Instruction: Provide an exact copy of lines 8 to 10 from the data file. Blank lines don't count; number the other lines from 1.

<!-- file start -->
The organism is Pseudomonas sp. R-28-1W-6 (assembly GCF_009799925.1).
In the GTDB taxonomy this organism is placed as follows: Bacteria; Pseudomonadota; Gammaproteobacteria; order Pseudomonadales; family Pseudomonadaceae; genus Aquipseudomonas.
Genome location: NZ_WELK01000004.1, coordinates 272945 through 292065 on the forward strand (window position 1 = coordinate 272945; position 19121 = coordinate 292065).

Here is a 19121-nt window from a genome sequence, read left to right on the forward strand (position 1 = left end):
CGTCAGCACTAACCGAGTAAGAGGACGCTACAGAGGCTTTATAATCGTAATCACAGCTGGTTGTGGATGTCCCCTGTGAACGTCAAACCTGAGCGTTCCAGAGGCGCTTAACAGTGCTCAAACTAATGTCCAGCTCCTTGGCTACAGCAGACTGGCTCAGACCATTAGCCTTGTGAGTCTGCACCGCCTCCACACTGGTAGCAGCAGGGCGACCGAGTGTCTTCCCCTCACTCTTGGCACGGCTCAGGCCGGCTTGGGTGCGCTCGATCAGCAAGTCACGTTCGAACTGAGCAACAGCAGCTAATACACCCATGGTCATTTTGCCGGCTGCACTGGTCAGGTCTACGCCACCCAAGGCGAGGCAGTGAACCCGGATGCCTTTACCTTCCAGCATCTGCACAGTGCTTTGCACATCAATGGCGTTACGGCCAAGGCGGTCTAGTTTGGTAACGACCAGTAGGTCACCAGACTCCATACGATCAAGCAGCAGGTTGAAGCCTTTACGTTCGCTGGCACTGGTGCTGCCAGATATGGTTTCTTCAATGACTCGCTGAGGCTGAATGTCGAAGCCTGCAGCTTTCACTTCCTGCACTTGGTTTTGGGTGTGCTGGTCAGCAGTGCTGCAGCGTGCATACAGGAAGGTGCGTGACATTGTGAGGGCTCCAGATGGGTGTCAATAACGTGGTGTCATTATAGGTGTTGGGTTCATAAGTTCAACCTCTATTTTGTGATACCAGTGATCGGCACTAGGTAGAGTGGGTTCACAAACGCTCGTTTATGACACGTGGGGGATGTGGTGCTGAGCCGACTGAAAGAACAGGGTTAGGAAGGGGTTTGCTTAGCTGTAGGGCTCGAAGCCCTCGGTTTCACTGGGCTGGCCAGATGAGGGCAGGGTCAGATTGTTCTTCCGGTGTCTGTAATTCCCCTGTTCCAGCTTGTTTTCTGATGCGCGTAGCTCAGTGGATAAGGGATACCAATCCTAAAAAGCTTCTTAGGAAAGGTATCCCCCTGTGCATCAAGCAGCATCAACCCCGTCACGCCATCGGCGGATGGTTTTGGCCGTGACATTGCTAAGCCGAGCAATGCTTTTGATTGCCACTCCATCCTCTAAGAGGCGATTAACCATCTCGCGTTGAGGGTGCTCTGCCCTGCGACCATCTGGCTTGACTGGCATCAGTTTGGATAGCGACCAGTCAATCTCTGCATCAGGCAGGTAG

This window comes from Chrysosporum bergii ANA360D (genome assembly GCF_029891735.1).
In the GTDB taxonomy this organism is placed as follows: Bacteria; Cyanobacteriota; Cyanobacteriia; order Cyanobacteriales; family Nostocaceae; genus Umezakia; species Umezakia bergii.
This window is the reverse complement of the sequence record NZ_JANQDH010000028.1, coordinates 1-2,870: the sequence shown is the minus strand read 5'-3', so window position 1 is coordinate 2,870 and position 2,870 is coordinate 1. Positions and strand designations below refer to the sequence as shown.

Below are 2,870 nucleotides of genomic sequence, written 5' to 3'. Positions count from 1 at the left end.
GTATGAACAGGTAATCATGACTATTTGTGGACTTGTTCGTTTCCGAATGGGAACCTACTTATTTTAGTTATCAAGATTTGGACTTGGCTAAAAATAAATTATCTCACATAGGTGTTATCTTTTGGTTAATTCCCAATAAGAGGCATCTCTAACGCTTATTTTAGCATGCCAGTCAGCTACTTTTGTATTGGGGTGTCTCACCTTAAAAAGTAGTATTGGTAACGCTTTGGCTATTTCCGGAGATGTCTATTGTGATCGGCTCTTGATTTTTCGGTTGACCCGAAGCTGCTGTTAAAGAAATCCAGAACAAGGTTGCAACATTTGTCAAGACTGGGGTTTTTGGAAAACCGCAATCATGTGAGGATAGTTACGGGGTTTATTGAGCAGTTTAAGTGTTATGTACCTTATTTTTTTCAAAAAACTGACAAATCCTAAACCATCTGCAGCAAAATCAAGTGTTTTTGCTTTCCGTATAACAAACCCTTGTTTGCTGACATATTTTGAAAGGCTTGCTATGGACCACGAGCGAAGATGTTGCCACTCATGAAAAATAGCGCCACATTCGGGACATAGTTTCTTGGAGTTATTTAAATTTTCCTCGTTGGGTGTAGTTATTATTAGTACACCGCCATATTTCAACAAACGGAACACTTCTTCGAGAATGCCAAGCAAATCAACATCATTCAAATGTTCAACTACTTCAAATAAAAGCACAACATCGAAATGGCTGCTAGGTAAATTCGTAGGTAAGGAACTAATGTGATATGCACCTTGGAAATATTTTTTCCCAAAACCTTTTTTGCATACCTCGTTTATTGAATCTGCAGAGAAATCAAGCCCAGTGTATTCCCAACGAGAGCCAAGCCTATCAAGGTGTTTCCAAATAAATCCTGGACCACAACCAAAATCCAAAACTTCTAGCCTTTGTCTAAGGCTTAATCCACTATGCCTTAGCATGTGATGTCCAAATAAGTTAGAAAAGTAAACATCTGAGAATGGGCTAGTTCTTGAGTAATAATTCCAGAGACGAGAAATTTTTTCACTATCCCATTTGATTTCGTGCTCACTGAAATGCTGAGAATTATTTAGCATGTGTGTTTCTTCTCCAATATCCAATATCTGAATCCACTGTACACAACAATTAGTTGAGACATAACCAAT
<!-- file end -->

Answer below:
This window is the reverse complement of the sequence record NZ_JANQDH010000028.1, coordinates 1-2,870: the sequence shown is the minus strand read 5'-3', so window position 1 is coordinate 2,870 and position 2,870 is coordinate 1. Positions and strand designations below refer to the sequence as shown.

Below are 2,870 nucleotides of genomic sequence, written 5' to 3'. Positions count from 1 at the left end.
GTATGAACAGGTAATCATGACTATTTGTGGACTTGTTCGTTTCCGAATGGGAACCTACTTATTTTAGTTATCAAGATTTGGACTTGGCTAAAAATAAATTATCTCACATAGGTGTTATCTTTTGGTTAATTCCCAATAAGAGGCATCTCTAACGCTTATTTTAGCATGCCAGTCAGCTACTTTTGTATTGGGGTGTCTCACCTTAAAAAGTAGTATTGGTAACGCTTTGGCTATTTCCGGAGATGTCTATTGTGATCGGCTCTTGATTTTTCGGTTGACCCGAAGCTGCTGTTAAAGAAATCCAGAACAAGGTTGCAACATTTGTCAAGACTGGGGTTTTTGGAAAACCGCAATCATGTGAGGATAGTTACGGGGTTTATTGAGCAGTTTAAGTGTTATGTACCTTATTTTTTTCAAAAAACTGACAAATCCTAAACCATCTGCAGCAAAATCAAGTGTTTTTGCTTTCCGTATAACAAACCCTTGTTTGCTGACATATTTTGAAAGGCTTGCTATGGACCACGAGCGAAGATGTTGCCACTCATGAAAAATAGCGCCACATTCGGGACATAGTTTCTTGGAGTTATTTAAATTTTCCTCGTTGGGTGTAGTTATTATTAGTACACCGCCATATTTCAACAAACGGAACACTTCTTCGAGAATGCCAAGCAAATCAACATCATTCAAATGTTCAACTACTTCAAATAAAAGCACAACATCGAAATGGCTGCTAGGTAAATTCGTAGGTAAGGAACTAATGTGATATGCACCTTGGAAATATTTTTTCCCAAAACCTTTTTTGCATACCTCGTTTATTGAATCTGCAGAGAAATCAAGCCCAGTGTATTCCCAACGAGAGCCAAGCCTATCAAGGTGTTTCCAAATAAATCCTGGACCACAACCAAAATCCAAAACTTCTAGCCTTTGTCTAAGGCTTAATCCACTATGCCTTAGCATGTGATGTCCAAATAAGTTAGAAAAGTAAACATCTGAGAATGGGCTAGTTCTTGAGTAATAATTCCAGAGACGAGAAATTTTTTCACTATCCCATTTGATTTCGTGCTCACTGAAATGCTGAGAATTATTTAGCATGTGTGTTTCTTCTCCAATATCCAATATCTGAATCCACTGTACACAACAATTAGTTGAGACATAACCAAT